The case for the 28-hour work week

Boosting the overall demand for goods and services is one way to get more people into the workforce. Unfortunately, America has not done a good job of this since 1980, and Europe has probably done an even shoddier job since 2008. The other option is to spread the available work out among more people. One way to do this is by shortening the work week.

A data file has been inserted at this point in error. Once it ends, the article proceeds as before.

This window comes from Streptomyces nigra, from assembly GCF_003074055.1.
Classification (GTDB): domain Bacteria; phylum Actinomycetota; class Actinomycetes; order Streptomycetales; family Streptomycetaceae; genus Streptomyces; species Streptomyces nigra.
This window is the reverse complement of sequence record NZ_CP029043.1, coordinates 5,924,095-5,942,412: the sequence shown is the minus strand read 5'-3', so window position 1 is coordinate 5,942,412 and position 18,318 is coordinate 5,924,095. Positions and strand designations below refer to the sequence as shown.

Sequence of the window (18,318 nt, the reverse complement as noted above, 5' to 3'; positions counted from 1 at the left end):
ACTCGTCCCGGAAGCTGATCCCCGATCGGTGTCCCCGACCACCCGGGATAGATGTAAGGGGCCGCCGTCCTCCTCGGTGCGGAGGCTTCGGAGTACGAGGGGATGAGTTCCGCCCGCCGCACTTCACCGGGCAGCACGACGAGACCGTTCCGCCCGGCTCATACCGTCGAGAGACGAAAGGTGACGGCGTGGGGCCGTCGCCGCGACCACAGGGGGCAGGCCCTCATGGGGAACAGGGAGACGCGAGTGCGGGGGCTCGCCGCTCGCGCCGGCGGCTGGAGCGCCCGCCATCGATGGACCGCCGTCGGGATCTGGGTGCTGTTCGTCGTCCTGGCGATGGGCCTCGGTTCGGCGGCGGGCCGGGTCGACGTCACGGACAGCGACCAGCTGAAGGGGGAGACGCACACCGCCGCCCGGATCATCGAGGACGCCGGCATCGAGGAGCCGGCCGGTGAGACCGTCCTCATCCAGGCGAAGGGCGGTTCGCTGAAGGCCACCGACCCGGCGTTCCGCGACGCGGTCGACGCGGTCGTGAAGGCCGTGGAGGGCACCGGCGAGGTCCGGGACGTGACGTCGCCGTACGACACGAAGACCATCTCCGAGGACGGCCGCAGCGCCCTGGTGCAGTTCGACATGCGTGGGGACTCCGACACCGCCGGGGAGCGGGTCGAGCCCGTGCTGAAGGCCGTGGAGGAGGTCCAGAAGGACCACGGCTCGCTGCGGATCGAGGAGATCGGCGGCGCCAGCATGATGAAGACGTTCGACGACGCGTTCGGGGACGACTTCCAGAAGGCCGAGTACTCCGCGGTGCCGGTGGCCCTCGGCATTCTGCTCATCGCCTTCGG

A shorter work week would force employers to hire more people to meet the same amount of market demand. It would also force employers to spread hours more evenly between men and women, white workers and workers of color, and between the more and less educated. But there’s a catch: If everyone works fewer hours but hourly wages don’t rise, people could see a big loss of income. So a shorter work week would need to be accompanied by hikes in the minimum wage.

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